By Marian Currinder

Senator John McCain

Catie Edmondson, “Replace Richard Russell’s Name With McCain’s? Senate Debates a Segregationist’s Legacy,” NYT:

“The push for a name change in Mr. McCain’s honor is only the latest in a wider, so far fruitless effort to rid the Capitol of the symbols of the nation’s Confederate and Jim Crow past.”

Nolan D. McCaskill and Elana Schor, “Amid resistance to renaming building for McCain, bipartisan Senate ‘gang’ to vet tribute,” Politico:

“Senate Majority Leader Mitch McConnell said on Tuesday that he’ll convene a bipartisan “gang” of senators to determine how to honor Sen. John McCain, leaving in limbo a bipartisan bid to rename the upper chamber’s Russell Office Building after the late Arizona Republican.”

John Bresnahan, “Senate void left by McCain’s death won’t be filled soon — if ever,” Politico:

“As senators went to the floor to pay tribute to the late Arizona Republican this week, there was an overwhelming sense that the Senate had lost a singular figure, the rare lawmaker able to bridge the gulf between the parties and make bipartisan deals.”

Emily Stewart and Dylan Scott, “Who could be appointed to replace John McCain in the Senate, and the process behind it, explained,” Vox:

“McCain was considered a less reliable Republican vote than many of his colleagues, and whoever replaces him is likely to be more solidly aligned with the rest of the GOP. Ducey is more or less a traditional Republican himself, and he will likely choose someone his party’s leaders would approve of.”

Dylan Scott, “The Senate after John McCain,” Vox:

“As the world takes stock of his life and legacy, McCain’s death also has dramatic consequences for the chamber he devoted three decades of his life to. In the near term, Arizona Gov. Doug Ducey will appoint a replacement who will likely be a more conventional Republican, one less likely to buck their party’s leadership, which could make it easier to wrangle together the 51 Republican senators needed for tough votes.”

Perry Bacon, Jr., “What John McCain’s Death Means For The Senate,” FiveThirtyEight:

“A new occupant of McCain’s seat is good news for McConnell, Trump and Republicans who want the party to largely follow the edicts of those two GOP leaders. McCain was largely absent from public life while he was receiving treatment for brain cancer, and during that time, the Senate was split 50-49 in favor of the GOP. That meant one Republican defection could kill any bill.”

Katherine Tully-McManus, “Senate Death Gratuity Tradition Will Continue for Family of John McCain,” Roll Call:

“After Sen. John McCain is honored this week, his family will be remembered with a personal payment in a spending bill, the long-standing practice of providing a death gratuity for a departed member’s survivors. The only question is, which spending bill will it hitch a ride on? Congress traditionally offers a death gratuity to be paid to the family of any lawmaker who dies in office.”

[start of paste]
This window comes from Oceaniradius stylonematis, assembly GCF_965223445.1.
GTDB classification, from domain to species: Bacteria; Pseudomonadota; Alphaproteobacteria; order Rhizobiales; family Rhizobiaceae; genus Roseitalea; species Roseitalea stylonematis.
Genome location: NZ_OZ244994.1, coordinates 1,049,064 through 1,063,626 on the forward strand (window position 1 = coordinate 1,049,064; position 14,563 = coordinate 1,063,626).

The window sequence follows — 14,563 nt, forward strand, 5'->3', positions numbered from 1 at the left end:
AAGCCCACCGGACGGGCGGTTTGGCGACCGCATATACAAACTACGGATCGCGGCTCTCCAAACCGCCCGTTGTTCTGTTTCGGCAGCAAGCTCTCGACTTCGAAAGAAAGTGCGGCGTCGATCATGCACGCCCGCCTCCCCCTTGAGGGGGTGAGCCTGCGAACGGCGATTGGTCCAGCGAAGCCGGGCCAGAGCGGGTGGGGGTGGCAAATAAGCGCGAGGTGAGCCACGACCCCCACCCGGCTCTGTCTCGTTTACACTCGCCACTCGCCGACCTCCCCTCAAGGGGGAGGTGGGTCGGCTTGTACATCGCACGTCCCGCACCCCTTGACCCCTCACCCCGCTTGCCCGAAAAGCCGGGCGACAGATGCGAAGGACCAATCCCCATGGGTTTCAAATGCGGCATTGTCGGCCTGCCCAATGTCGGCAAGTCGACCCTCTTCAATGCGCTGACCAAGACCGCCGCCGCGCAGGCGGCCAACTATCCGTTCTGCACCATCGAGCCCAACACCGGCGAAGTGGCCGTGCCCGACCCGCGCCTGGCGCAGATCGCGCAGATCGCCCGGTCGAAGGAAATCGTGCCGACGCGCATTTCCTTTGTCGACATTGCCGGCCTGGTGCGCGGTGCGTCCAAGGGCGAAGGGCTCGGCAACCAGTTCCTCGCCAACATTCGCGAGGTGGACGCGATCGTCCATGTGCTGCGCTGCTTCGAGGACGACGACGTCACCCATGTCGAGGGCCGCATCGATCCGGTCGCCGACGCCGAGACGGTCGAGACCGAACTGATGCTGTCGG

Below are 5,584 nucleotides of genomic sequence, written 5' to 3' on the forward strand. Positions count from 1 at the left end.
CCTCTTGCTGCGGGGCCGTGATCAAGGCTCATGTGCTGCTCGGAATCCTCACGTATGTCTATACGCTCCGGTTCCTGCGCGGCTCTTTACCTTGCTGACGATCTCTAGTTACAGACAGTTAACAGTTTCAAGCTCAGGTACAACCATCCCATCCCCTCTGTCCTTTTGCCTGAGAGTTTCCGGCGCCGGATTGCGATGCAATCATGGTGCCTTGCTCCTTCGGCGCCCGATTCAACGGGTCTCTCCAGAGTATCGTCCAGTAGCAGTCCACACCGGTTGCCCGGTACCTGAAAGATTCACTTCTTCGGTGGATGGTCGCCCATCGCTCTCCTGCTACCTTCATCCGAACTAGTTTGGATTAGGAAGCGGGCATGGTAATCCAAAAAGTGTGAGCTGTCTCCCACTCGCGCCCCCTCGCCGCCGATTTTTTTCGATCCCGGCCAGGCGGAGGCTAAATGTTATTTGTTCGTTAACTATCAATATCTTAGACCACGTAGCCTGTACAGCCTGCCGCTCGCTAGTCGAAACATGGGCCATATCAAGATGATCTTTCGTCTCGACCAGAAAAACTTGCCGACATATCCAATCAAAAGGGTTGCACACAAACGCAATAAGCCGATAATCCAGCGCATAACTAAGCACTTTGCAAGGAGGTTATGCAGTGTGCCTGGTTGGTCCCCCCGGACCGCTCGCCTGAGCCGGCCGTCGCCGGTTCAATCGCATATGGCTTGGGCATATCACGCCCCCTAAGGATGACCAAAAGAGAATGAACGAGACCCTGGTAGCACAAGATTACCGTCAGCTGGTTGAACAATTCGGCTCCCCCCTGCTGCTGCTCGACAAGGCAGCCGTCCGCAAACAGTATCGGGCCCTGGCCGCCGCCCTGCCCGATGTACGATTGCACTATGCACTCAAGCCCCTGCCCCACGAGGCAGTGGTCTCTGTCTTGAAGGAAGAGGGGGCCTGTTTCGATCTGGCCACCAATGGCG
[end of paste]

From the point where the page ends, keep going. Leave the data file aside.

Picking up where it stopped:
Patrick Kelley, “Inhofe Armed Services Leadership to Depart Drastically From McCain’s,” Roll Call:

“While the boisterous McCain was a hard-charging critic of both the Pentagon and the commander in chief, the more subdued Inhofe is, in many ways, the opposite.”

Congress, Miscellaneous

Jennifer Shutt, “Appropriations Rush Before Midterms,” Roll Call:

“With the fiscal year ending Sept. 30 and midterm elections just around the corner, Republicans hope to pass nine spending bills to tout on the campaign trail. CQ senior budget reporter Paul M. Krawzak explains why that might be a heavy lift.”

Lindsey McPherson, “Here Are All the Republicans Jockeying for Committee Leadership Positions (So Far),” Roll Call:

“Roughly half of the House’s 21 committees will have new Republican leadership next year, creating several competitive races among colleagues looking to move up the ranks.”

Niels Lesniewski, “Senate Wraps Up for August, Breaking Logjam on Judges on Way Out of Town,” Roll Call:

“The Senate finished up work for the week, and the month, on Tuesday afternoon after confirming seven of President Donald Trump’s picks to be federal district judges.”

Emily Stewart, “Former Harry Reid staffer hits Schumer for deal fast-tracking judicial confirmations,” Vox:

“Adam Jentleson, former deputy chief of staff under Reid took a swipe at Schumer’s decision to fast-track judicial nominees in a deal with McConnell in a series of tweets on Tuesday. He also laid out how Democrats could slow down the confirmation process and potentially stop some nominees, though he acknowledged that all of the nominees could go through anyway.”

James Wallner, “Senate Republicans made a threat, and Democrats called their bluff yet again,” Washington Examiner:

“In short, Republicans backed down. They made a commitment and then failed to follow through when it appeared that their threat wasn’t going to work as intended. This episode is a good illustratation of why Republicans can’t make the Senate work despite having a majority of its members.”

James Fallows, “It Would Take Only a Single Senator,” The Atlantic:

“This means that just one Republican senator joining the Democrats and independents would give them 50 votes, against only 49 Republicans, until McCain’s successor is sworn in. And even after that, a total of two Republican senators would have it in their power to create a 51-vote majority and impose limits on an executive they know to be out of control.”

Wayne Law Review survey of articles on congressional oversight.

The Legislative Scholar Newsletter featuring many articles on legislative gridlock.


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Marian Currinder
Marian Currinder is a senior fellow with the R Street Institute’s Governance Project and editor of Marian previously served as senio...